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Given the phone numbers are all on this format:

(999) 999-9999 Ext.9999"

I want to return everything to the second space, e.g.:

(999) 999-9999

Any ideas?

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Is this valid the valid scenerio '(999) 999-9999 ext.9999' i.e., ext is in small letters ? –  NeverHopeless Nov 19 '12 at 7:01

5 Answers 5

up vote 5 down vote accepted

if your string is in s:

   string s = "(999) 999-9999 Ext.9999";
   string number = s.Split(" Ext")[0];
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Great, +1 for wittiness –  PSIAlt Nov 16 '12 at 19:05

If you want a perfect match, you can use this expression:

string s = "(999) 999-9999 Ext.9999";
Match m = Regex.Match(s, @"(?<nr>\([0-9]{3}\)\s+[0-9]{3}\-[0-9]{4})");
if (m.Groups["nr"].Success)
{
    Console.WriteLine(m.Groups["nr"].Value);
}
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Don't use a regular expression. Use Split(). Then concatenate the first two elements back together.

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Does the down voter care to share? –  Jason McCreary Nov 16 '12 at 19:14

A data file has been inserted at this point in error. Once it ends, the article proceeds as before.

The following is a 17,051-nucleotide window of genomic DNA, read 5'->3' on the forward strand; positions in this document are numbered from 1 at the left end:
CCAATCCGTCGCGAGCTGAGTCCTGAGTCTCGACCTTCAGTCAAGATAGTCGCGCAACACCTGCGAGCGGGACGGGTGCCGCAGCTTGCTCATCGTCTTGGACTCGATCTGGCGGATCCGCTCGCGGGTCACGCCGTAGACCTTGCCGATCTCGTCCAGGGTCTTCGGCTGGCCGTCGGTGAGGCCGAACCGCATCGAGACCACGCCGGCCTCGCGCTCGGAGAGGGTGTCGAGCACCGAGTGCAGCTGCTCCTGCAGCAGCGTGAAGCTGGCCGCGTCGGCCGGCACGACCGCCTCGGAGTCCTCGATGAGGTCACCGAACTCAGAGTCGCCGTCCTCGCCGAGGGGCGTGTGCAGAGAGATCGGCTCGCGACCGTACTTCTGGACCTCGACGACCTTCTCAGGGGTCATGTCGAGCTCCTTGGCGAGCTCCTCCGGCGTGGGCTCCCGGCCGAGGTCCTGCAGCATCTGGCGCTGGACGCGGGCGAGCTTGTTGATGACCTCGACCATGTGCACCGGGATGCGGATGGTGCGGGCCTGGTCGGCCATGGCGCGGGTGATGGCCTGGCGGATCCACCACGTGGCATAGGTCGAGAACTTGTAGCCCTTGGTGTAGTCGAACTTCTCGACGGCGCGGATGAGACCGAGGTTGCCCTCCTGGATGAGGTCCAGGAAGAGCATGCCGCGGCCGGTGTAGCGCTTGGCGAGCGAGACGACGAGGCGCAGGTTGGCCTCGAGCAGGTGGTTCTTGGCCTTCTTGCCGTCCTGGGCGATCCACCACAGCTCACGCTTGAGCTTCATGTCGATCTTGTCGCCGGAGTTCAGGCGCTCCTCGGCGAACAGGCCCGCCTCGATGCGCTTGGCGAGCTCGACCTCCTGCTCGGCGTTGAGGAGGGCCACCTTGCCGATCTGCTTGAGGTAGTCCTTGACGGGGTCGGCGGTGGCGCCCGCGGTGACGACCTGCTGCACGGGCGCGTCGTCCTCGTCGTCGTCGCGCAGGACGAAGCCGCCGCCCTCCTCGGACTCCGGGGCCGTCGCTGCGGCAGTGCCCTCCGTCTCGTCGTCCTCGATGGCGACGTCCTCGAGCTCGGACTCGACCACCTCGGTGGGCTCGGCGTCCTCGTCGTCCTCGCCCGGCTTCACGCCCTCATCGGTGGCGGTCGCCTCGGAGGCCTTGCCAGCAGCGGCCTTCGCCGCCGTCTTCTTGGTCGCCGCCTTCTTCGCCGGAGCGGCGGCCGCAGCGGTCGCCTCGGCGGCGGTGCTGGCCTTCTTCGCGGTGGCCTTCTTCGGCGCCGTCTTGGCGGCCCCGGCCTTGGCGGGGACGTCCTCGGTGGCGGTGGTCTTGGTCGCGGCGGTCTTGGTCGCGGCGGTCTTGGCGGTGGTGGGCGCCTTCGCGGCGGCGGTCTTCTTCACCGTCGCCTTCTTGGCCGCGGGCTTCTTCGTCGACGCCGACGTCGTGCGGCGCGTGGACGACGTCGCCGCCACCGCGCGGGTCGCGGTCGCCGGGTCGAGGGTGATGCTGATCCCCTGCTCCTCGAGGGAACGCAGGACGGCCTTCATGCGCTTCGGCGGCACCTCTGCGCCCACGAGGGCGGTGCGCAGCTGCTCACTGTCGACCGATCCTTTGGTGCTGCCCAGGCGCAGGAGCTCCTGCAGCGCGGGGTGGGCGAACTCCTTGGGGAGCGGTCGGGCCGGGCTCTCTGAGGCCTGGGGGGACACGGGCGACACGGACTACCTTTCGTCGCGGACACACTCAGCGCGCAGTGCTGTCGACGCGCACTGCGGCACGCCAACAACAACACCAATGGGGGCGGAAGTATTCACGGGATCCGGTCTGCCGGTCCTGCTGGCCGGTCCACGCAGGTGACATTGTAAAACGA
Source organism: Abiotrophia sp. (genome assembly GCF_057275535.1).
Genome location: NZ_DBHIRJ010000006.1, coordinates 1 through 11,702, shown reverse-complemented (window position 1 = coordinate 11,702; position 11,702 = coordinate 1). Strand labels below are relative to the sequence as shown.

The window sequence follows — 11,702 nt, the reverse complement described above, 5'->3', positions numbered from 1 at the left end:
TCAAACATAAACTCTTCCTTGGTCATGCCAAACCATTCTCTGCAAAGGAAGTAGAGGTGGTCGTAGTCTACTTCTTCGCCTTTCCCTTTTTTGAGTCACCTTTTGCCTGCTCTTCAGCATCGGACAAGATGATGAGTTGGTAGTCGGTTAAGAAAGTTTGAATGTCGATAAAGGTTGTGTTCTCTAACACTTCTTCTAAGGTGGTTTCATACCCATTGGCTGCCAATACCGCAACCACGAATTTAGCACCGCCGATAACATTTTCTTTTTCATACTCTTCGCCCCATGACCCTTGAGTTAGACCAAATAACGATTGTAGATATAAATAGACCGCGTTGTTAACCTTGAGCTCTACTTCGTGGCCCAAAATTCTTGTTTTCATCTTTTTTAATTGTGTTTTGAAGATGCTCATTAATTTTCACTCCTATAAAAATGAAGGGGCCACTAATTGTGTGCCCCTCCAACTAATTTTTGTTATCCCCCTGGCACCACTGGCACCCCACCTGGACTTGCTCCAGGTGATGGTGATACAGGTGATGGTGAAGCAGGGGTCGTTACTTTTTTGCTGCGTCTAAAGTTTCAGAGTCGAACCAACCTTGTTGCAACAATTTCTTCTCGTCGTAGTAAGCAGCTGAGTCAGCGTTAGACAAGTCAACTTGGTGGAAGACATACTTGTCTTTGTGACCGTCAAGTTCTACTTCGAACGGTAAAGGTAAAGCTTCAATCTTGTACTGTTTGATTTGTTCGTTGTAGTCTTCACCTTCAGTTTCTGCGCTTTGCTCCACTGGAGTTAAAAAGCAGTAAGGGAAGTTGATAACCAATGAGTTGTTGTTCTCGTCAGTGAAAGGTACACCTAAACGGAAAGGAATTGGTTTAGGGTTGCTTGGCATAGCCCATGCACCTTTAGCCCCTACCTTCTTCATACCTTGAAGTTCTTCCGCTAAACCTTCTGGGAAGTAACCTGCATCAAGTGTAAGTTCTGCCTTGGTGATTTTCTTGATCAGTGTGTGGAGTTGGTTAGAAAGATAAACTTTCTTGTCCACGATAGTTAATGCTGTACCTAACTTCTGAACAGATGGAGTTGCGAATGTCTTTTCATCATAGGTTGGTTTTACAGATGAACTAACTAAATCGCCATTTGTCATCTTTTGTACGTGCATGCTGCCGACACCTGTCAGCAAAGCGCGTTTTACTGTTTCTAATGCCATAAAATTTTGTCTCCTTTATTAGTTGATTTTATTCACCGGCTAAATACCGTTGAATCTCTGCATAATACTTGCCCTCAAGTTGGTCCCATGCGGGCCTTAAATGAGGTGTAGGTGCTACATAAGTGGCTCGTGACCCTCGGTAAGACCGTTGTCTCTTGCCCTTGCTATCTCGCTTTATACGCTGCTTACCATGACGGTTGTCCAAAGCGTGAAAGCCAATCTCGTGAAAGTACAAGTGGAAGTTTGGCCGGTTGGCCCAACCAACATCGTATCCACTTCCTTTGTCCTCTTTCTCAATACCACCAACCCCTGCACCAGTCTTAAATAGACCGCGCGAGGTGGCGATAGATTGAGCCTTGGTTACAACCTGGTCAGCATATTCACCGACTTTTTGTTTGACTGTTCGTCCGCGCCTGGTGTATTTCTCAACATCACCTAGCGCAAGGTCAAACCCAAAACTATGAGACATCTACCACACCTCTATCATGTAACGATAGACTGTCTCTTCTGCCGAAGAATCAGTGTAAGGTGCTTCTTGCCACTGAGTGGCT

Not the downvoter. Not detailed enough, I guess. –  Jan Dvorak Nov 16 '12 at 19:14
    
Maybe. Rather harsh if so. I was the first answer and supplied the same answer as the accepted answer. Sans code sample. Not familiar enough with C#. –  Jason McCreary Nov 16 '12 at 19:19

Where s contains the full sting. If truely "all on this format" exactly, then you could just take the first 14 characters:

string number = s.SubString(0, 14);

Or a bit more flexible, and safer:

var idx = s.IndexOf(" Ext");
//good idea to check if idx == -1
string number = s.SubString(0, idx);
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Check out this one:

    string s = "(999) 999-9999 Ext.9999";
    string phonenumber1 = Regex.Replace(s, @"(?i)\s*ext\.\d+", "");
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Why remove what you don't want? Isn't it better to specify what you do want? –  Wouter Huysentruit Nov 16 '12 at 19:08
    
@WouterH, do you think a shorter pattern will be inefficient ? also the unnecessary part was less than the required part. –  NeverHopeless Nov 19 '12 at 6:59
    
I have no problems with efficiency... Think about it: if you have a pattern that extracts the required part, you can reuse it on any text of any length surrounded by anything. So it's more future proof and cleaner for future developers that will need to work on that code one day without knowing the exact input. Why is he stripping that 'ext.' again? Oh he wants the phone number, not very clear isn't it? The same applies for the .Split methods proposed here. –  Wouter Huysentruit Nov 19 '12 at 7:33

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